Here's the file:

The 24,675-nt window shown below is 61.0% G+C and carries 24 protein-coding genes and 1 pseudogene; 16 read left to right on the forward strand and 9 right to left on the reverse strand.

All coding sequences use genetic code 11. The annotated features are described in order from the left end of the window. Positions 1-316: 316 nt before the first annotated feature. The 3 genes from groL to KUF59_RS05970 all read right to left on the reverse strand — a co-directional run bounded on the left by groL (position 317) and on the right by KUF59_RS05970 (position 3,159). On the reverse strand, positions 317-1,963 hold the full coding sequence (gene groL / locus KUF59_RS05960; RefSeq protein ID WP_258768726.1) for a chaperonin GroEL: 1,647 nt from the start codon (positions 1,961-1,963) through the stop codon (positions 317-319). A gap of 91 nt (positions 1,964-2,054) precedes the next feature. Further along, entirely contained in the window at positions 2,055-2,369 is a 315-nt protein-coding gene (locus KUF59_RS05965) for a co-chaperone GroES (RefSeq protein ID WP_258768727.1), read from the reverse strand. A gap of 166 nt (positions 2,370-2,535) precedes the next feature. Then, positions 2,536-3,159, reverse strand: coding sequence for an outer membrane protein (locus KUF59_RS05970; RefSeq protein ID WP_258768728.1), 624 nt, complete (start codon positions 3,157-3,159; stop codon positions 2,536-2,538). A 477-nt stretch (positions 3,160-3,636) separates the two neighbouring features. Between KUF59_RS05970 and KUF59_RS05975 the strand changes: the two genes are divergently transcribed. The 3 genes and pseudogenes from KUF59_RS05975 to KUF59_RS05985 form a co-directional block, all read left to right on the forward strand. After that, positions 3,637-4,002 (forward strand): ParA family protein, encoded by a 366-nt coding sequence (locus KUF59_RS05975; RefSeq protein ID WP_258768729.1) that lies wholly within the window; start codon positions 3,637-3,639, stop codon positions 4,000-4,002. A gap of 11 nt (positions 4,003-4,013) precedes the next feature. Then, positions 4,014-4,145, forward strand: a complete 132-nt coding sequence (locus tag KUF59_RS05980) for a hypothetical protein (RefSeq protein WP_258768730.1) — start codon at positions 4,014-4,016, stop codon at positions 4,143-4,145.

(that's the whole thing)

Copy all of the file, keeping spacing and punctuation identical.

The 24,675-nt window shown below is 61.0% G+C and carries 24 protein-coding genes and 1 pseudogene; 16 read left to right on the forward strand and 9 right to left on the reverse strand.

All coding sequences use genetic code 11. The annotated features are described in order from the left end of the window. Positions 1-316: 316 nt before the first annotated feature. The 3 genes from groL to KUF59_RS05970 all read right to left on the reverse strand — a co-directional run bounded on the left by groL (position 317) and on the right by KUF59_RS05970 (position 3,159). On the reverse strand, positions 317-1,963 hold the full coding sequence (gene groL / locus KUF59_RS05960; RefSeq protein ID WP_258768726.1) for a chaperonin GroEL: 1,647 nt from the start codon (positions 1,961-1,963) through the stop codon (positions 317-319). A gap of 91 nt (positions 1,964-2,054) precedes the next feature. Further along, entirely contained in the window at positions 2,055-2,369 is a 315-nt protein-coding gene (locus KUF59_RS05965) for a co-chaperone GroES (RefSeq protein ID WP_258768727.1), read from the reverse strand. A gap of 166 nt (positions 2,370-2,535) precedes the next feature. Then, positions 2,536-3,159, reverse strand: coding sequence for an outer membrane protein (locus KUF59_RS05970; RefSeq protein ID WP_258768728.1), 624 nt, complete (start codon positions 3,157-3,159; stop codon positions 2,536-2,538). A 477-nt stretch (positions 3,160-3,636) separates the two neighbouring features. Between KUF59_RS05970 and KUF59_RS05975 the strand changes: the two genes are divergently transcribed. The 3 genes and pseudogenes from KUF59_RS05975 to KUF59_RS05985 form a co-directional block, all read left to right on the forward strand. After that, positions 3,637-4,002 (forward strand): ParA family protein, encoded by a 366-nt coding sequence (locus KUF59_RS05975; RefSeq protein ID WP_258768729.1) that lies wholly within the window; start codon positions 3,637-3,639, stop codon positions 4,000-4,002. A gap of 11 nt (positions 4,003-4,013) precedes the next feature. Then, positions 4,014-4,145, forward strand: a complete 132-nt coding sequence (locus tag KUF59_RS05980) for a hypothetical protein (RefSeq protein WP_258768730.1) — start codon at positions 4,014-4,016, stop codon at positions 4,143-4,145.